“I believe the turnout would have been greater if it was held in the evening and if it would have been planned a little further in advance,” said Davidson. “I think it was a great event. I was impressed by the event organizers’ ability to pull off the Unity Walk in a short period of time, and I was also impressed with the students who organized the event. The Patton College does a great job of valuing diversity.”
Davidson believes the Unity Walk will become even more popular in the future, though it does present a challenge.
“I thought it was an excellent event,” she said, “but how do we get those who don't care about diversity to embrace and celebrate it? I think that will be our top task in the years to come.”
By Tony Meale
Photos by Rachel Hudacek
Few things unite people quite like food, or better yet, quite like dessert.
If Antoinette Frisoli’s Convention & Event Planning students didn’t know that already, well, they learned it this past semester.
Frisoli, an instructor in the Recreation and Sport Pedagogy Department, along with three graduate students, and a handful of Ohio University student-support offices presented “An Evening of Sweet Exchange,” which was held March 31 at Nelson Commons. The purpose of the event was to provide international and domestic students an opportunity to interact and bond over structured activities, international music, and, yes, plenty of sweets.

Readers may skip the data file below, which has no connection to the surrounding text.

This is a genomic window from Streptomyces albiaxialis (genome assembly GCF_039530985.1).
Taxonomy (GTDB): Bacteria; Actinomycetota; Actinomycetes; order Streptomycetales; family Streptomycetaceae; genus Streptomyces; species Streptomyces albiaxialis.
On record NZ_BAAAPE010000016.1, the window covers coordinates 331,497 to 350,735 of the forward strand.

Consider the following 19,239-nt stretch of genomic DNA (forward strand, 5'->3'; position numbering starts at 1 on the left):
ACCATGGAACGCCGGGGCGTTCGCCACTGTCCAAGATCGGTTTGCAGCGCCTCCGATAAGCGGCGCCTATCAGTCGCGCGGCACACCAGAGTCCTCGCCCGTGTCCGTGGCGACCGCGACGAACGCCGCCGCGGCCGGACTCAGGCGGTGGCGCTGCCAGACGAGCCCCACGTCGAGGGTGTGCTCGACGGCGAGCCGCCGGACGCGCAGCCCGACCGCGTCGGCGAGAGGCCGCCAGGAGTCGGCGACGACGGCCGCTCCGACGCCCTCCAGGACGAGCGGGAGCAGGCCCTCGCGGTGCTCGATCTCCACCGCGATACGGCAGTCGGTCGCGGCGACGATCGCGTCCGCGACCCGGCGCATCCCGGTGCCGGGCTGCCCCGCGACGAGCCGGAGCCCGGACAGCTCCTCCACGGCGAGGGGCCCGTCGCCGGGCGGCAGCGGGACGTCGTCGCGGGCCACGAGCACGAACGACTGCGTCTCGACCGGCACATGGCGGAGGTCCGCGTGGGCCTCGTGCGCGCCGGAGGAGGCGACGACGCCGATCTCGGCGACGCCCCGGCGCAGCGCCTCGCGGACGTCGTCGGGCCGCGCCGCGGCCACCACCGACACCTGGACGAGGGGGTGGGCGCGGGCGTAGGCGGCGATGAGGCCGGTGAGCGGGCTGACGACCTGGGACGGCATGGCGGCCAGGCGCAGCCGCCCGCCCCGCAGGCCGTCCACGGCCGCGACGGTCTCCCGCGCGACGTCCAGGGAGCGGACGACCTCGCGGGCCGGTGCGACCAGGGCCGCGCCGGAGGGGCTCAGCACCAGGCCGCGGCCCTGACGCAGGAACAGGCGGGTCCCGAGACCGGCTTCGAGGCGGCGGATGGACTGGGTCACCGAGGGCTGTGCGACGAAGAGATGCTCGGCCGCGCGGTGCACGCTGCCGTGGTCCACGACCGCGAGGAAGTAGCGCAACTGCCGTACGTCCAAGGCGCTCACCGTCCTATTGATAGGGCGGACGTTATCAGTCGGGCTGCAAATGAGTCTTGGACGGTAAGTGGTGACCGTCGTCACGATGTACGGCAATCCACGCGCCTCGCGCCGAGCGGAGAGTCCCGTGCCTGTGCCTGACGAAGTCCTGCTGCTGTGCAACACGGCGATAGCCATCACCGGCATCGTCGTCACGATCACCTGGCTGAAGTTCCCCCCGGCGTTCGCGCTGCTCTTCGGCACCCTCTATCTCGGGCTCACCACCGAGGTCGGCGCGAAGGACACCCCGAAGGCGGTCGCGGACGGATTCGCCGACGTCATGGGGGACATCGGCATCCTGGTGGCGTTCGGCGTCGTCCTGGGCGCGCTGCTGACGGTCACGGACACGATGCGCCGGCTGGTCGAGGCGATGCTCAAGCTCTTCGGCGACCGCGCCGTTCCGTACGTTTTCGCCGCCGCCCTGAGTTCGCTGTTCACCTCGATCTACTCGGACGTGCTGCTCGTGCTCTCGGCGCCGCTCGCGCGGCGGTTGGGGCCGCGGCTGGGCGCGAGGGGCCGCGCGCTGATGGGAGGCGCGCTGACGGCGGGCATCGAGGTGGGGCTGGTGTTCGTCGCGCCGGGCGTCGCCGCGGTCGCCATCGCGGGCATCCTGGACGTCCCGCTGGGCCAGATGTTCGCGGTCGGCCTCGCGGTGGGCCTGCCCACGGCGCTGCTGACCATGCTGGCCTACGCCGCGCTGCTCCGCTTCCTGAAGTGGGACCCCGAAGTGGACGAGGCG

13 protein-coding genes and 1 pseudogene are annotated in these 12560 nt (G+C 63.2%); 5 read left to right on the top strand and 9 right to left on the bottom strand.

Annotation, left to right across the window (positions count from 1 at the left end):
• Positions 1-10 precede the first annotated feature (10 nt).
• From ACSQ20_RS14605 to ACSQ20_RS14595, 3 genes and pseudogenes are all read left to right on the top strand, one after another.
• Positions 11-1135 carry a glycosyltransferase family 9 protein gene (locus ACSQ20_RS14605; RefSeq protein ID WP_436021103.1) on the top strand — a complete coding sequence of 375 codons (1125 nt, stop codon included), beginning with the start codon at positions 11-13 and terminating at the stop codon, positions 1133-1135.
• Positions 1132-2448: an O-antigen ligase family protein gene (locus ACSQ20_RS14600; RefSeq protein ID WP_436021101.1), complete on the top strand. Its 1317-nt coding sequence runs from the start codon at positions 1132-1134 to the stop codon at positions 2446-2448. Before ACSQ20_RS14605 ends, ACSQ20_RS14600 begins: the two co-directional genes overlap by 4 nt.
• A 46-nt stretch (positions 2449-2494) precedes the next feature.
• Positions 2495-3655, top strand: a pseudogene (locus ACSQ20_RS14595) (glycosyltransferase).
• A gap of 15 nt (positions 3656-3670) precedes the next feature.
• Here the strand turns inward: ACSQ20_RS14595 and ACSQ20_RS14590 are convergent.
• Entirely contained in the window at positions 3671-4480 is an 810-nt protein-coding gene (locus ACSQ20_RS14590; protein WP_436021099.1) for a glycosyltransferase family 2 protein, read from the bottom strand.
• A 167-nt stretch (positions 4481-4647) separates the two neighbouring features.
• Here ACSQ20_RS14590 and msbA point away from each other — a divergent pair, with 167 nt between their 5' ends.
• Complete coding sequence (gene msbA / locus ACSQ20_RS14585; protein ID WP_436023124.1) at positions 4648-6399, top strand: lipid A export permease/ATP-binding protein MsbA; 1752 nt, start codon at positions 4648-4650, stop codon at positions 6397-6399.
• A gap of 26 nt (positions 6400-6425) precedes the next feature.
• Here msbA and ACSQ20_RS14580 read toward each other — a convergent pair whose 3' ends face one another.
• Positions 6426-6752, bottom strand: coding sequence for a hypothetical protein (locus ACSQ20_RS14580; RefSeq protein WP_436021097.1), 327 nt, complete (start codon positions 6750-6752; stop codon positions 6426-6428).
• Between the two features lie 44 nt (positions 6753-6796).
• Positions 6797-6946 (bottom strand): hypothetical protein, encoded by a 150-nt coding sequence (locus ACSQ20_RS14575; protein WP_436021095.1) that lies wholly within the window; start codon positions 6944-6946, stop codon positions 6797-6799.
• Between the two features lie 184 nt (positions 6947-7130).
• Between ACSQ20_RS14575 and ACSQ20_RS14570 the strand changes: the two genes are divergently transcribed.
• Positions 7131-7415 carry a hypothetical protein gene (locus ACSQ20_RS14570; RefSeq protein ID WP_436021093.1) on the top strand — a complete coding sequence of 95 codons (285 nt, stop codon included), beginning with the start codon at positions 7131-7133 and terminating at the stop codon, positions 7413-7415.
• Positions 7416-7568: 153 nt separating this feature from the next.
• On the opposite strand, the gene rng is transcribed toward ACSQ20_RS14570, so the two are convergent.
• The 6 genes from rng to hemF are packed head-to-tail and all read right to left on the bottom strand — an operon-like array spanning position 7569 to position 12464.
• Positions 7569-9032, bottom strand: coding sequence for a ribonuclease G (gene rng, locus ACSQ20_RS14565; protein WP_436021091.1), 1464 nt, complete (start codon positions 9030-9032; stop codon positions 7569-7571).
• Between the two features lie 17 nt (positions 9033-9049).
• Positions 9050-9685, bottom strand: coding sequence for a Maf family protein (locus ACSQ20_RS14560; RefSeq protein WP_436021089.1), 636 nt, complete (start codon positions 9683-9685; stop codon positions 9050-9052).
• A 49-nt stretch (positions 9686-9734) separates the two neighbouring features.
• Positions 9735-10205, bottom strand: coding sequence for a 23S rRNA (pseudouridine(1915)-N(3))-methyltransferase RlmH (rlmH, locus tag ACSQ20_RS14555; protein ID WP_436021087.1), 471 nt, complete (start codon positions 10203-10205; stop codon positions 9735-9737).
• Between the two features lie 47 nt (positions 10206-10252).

“Food brings people together in many cultures,” said Frisoli. “It was a relaxed and enjoyable evening.”
Relaxing for attending students, yes. For the planning committee, though, it was more so rewarding – sort of like a chocolate chip cookie after a tough workout.
Earlier this year, Frisoli attended a meeting in which the Office of Global Opportunities noted a large gap in interaction between international and domestic students on campus.
“After that, I made it my mission to develop some sort of event to bring together international and domestic students,” said Frisoli, who is also chair of the International Advisory Committee.
Three graduate students in Frisoli’s Rec: 5620 course – Elizabeth Rose, Aimee Townsend, and Dominique Aaron – were tasked with planning and executing an event that would successfully bring together students from different backgrounds. Their goal, above all, was to offer an out-of-classroom experience that would help develop OHIO students as culturally competent professionals and leaders of society.
“We were basically going off the mission and visions of The Patton College,” said Rose, who is pursuing a master’s in Recreation Management. “We were trying to take their idea of out-of-classroom learning and institute it in a multicultural way in order to better align ourselves with what the college is and is working towards.”